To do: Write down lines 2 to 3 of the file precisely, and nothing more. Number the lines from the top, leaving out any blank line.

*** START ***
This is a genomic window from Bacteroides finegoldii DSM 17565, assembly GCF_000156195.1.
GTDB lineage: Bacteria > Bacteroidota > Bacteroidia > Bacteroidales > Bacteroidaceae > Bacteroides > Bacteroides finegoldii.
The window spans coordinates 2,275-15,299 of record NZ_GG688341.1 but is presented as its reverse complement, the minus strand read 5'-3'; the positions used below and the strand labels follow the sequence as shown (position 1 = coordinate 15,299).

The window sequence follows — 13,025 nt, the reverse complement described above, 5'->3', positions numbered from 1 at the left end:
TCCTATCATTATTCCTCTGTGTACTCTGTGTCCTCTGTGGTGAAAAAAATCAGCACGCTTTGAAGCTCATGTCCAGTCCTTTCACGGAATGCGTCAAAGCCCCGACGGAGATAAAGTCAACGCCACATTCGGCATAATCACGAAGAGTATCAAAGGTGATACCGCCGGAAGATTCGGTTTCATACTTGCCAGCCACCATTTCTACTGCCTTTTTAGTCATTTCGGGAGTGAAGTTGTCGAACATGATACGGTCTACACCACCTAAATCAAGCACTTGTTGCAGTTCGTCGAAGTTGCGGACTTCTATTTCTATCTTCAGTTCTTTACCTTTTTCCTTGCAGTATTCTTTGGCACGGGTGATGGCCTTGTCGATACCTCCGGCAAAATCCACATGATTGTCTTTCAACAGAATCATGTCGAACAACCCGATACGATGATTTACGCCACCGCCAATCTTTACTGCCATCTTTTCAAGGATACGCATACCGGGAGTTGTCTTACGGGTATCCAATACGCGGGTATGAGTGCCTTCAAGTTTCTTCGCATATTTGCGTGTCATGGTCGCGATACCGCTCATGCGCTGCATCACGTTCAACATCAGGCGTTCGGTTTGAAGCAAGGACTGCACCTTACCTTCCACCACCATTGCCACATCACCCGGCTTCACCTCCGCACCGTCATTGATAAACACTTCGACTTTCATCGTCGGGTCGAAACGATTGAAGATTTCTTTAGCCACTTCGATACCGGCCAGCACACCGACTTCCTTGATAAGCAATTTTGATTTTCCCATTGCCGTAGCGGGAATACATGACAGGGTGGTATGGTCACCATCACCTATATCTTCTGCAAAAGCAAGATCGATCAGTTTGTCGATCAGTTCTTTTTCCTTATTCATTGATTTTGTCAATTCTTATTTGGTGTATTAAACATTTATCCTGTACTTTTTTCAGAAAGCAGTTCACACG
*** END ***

GTDB lineage: Bacteria > Bacteroidota > Bacteroidia > Bacteroidales > Bacteroidaceae > Bacteroides > Bacteroides finegoldii.
The window spans coordinates 2,275-15,299 of record NZ_GG688341.1 but is presented as its reverse complement, the minus strand read 5'-3'; the positions used below and the strand labels follow the sequence as shown (position 1 = coordinate 15,299).